WATCH REPLAY: SpaceX’s Falcon 9 Rocket Return-To-Flight Launch Goes Without a Hitch

By  //  January 14, 2017

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first stage booster PERFECT LANDING AT SEA

ABOVE VIDEO: SpaceX successfully launched a Falcon 9 rocket from Vandenberg Air Force Base, marking the company’s return-to-flight after the Sept. 1 explosion destroyed a rocket and its payload at Cape Canaveral Air Force Station.

SpaceX successfully launched a Falcon 9 rocket from Vandenberg Air Force Base, marking the company’s return-to-first after the Sept. 1 explosion destroyed a rocket and its payload at Cape Canaveral Air Force Station.

The Falcon 9 rocket carrying 10 Iridium communications satellites blasted off at 12:54 p.m. ET.

The Falcon 9 rocket’s first stage booster added to the success of this launch as it made a perfect return landing at sea on the droneship.

SpaceX is planning six more launches for this year, which will replace all satellites in the current Iridium constellation network by early 2018.

This return-to-flight launch is big for SpaceX, after a fiery explosion destroyed a Falcon 9 rocket on the pad during a static test firing on Sept. 1, 2016 at Cape Canaveral Air Force Sation’s Space Launch Complex 40.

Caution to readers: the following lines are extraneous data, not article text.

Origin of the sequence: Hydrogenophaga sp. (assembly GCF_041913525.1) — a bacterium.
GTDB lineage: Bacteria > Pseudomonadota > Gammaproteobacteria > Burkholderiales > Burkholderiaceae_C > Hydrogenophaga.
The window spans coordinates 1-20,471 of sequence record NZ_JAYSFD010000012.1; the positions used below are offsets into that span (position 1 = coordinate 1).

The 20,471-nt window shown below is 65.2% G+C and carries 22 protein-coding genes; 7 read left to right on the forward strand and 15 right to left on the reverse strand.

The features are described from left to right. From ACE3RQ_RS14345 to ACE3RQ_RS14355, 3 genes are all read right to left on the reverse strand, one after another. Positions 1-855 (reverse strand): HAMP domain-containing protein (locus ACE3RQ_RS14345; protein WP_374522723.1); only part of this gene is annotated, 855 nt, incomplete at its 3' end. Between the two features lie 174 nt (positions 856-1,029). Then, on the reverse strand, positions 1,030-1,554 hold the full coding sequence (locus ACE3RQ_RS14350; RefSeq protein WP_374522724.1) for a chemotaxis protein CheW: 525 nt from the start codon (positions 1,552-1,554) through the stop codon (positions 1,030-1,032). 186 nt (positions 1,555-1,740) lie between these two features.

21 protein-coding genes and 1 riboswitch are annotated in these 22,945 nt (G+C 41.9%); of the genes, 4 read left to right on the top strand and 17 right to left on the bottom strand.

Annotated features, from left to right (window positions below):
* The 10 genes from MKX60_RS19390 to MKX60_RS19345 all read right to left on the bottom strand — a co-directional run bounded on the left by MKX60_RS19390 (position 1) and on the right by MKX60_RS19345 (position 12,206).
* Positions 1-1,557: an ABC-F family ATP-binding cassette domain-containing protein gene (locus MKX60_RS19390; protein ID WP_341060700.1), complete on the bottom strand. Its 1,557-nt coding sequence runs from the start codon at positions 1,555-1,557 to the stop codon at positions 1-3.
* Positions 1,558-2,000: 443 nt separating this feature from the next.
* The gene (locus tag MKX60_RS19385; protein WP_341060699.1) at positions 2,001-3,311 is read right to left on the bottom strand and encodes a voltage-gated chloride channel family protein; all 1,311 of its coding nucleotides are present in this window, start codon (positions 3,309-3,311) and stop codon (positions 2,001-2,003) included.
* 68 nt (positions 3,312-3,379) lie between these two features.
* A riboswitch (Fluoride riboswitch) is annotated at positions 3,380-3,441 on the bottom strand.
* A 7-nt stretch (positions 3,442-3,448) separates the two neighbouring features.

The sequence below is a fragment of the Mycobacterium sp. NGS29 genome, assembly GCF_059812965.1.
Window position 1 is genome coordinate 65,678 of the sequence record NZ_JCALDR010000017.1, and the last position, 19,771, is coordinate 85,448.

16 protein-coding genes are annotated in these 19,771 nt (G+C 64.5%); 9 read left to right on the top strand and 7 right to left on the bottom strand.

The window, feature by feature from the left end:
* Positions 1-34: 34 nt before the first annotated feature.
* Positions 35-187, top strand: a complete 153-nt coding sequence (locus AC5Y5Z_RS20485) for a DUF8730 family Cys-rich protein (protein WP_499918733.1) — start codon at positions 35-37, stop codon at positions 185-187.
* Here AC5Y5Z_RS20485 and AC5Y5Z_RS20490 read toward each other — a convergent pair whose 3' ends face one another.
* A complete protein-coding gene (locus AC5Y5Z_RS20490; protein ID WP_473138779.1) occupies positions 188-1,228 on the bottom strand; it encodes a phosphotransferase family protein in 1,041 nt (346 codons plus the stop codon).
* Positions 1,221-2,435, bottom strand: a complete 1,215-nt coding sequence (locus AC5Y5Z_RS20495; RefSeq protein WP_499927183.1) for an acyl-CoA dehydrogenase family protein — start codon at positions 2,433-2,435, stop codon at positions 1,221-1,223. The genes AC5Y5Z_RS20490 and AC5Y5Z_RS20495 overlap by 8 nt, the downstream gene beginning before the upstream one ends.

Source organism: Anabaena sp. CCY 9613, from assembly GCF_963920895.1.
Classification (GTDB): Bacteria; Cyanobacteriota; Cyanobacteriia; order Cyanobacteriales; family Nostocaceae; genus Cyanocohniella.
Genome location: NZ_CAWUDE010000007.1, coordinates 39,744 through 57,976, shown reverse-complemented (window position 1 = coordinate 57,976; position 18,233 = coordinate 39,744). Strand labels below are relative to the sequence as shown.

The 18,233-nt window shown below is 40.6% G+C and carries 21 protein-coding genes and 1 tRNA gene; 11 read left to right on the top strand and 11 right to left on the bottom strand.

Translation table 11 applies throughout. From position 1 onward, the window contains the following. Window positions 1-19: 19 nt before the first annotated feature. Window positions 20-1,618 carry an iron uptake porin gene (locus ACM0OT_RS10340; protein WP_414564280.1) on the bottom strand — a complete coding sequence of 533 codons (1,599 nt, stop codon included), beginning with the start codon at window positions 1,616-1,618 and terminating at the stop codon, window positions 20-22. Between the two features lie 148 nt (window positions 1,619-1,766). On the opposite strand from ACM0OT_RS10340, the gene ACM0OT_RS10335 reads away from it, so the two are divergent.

A post-accident SpaceX investigation revealed the cause of the Falcon 9 explosion was that one of three composite overwrapped pressure vessels in the second stage tank failed.

The reason was a buckled liner that caused liquid oxygen to build up. The buildup of liquid oxygen, friction, and a spark led to an explosion that destroyed the rocket.

Schedule of Upcoming Rocket Launches From Cape Canaveral In JanuaryRelated Story:
Schedule of Upcoming Rocket Launches From Cape Canaveral In January

SpaceX’s investigation scoured 93 milliseconds of video and telemetry data, which was the amount of time between the first signs of trouble and when the second stage exploded and destroyed a satellite owned by Facebook.

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SpaceX successfully launched a Falcon 9 rocket from Vandenberg Air Force Base, marking the company’s return-to-flight after the Sept. 1 explosion destroyed a rocket and its payload at Cape Canaveral Air Force Station.


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